Personalised learning has been hailed as a way of helping all children reach similar levels of attainment. With much still to be learned about how teachers might individualise instruction, could studying family life provide some new insights?
Writing in the Nature partner journal Science of Learning, researchers Sophie von Stumm and Jasmin Wertz recently suggested that studying how parents tailor family life to their children’s personalities, abilities, and needs might yield valuable insights – with benefits for the classroom and beyond.
Within-family studies explore family dynamics by gathering data from at least one parent and two or more of their children. This type of study has been widely used in other contexts, such as investigating how the influence of mothers’ genes might affect their parenting styles, but not yet to improve our understanding of personalised learning.
“We believe that within-family studies can help us understand the factors that help and hinder personalising education, such as the availability of learning resources or the traits of the instructor.”
“We believe that within-family studies can help us understand the factors that help and hinder personalising education, such as the availability of learning resources or the traits of the instructor,” explains Sophie von Stumm, Professor of Psychology in Education at the University of York.
“Although the situation in a classroom is completely different to the one within a family, the principles underlying personalised learning are the same and apply to teachers as much as to parents.”
Personalised learning first happens at home, point out von Stumm and Wertz. Here, parents may alter their own behaviour and the home environment to better suit their child’s needs and interests. The parent of a child who loves reading may be more likely to enrol at the local library, for example.
The researchers believe that within-family studies could help reveal:
- how the interplay between a child’s characteristics and the learning environment (including teaching style and available resources) influences learning outcomes;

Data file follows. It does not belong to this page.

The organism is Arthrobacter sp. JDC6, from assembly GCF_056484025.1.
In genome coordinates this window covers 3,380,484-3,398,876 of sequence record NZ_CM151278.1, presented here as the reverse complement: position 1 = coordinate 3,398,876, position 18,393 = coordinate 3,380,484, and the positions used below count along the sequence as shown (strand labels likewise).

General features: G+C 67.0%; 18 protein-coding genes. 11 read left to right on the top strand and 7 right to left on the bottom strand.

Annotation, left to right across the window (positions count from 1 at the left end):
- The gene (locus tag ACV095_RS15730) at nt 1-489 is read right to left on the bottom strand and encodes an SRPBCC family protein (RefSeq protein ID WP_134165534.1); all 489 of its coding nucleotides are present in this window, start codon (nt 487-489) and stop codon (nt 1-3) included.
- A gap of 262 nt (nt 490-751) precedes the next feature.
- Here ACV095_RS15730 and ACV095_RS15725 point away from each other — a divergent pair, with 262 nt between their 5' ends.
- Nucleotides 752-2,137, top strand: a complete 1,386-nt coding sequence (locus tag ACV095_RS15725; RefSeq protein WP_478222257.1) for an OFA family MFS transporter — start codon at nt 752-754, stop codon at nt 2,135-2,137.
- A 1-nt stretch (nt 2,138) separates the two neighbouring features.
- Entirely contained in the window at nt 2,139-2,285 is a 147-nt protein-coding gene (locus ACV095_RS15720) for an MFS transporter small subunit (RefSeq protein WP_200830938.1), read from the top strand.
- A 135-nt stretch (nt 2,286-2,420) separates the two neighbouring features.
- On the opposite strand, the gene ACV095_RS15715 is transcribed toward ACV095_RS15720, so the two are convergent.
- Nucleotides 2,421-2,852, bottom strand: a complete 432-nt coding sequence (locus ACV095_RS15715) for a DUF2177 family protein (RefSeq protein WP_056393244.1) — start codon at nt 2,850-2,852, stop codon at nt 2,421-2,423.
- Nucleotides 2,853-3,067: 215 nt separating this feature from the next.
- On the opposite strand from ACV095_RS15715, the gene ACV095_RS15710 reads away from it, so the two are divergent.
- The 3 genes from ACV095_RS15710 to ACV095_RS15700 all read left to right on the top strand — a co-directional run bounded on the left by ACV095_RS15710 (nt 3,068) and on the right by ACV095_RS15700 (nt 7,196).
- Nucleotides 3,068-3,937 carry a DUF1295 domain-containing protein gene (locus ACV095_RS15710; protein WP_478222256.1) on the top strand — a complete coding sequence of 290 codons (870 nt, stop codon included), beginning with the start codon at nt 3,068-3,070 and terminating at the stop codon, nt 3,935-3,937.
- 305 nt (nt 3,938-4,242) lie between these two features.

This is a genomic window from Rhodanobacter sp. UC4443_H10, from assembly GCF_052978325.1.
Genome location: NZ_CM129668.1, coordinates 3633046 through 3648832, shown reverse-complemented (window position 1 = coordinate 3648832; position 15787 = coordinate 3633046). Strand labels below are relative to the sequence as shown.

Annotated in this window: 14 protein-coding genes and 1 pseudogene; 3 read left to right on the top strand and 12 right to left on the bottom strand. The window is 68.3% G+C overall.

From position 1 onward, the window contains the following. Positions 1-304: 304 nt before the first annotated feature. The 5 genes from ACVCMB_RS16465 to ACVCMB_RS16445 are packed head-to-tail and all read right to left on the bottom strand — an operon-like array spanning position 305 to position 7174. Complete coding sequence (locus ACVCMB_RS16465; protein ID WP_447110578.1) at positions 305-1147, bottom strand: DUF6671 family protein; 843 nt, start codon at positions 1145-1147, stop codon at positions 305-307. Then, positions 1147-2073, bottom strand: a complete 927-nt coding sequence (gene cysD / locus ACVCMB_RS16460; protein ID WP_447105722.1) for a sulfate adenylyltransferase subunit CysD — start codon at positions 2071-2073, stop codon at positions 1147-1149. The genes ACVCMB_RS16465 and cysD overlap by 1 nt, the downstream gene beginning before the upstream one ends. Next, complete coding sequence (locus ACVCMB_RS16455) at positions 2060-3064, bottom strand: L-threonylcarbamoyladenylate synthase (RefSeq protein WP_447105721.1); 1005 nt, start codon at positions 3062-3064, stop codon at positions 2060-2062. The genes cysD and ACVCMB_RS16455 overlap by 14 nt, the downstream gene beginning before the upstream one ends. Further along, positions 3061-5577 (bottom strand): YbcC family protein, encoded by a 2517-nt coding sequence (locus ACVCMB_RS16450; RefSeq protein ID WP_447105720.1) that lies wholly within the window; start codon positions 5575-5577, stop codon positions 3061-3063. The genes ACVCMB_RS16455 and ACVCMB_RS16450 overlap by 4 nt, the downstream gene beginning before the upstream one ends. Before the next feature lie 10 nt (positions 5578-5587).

- how the learning environment and teachers’ characteristics (including teaching style, experience, and attitudes) affect the process of personalising learning; and
- whether personalised learning could help reduce the academic achievement gap.
Within-family studies offer a powerful way of gathering and analysing data. They may also be easier to carry out than school-based studies.
“Within-family studies offer a powerful way of gathering and analysing data.”
The authors plan to use this approach in their own research. They want to look at the extent to which two siblings differ in their resemblance to their parents with respect to a learning-related trait. They will then test whether the degree of “matching” between parent and child predicts learning outcomes.
“It is plausible, for example, that the sibling whose intelligence is more similar to that of the mother will do better in school than the sibling whose intelligence is more different to the mother’s,” says von Stumm. “We speculate that the mother might find it easier to create a learning environment that benefits the child who is more like her, but this will be a fascinating topic to explore.”
By comparing different families, the researchers could then look for an “optimal” match between a child’s abilities and those of the parents. In translating findings to the classroom, the focus will be on matching the characteristics of the learner with the instruction provided, including its pace, style, and complexity.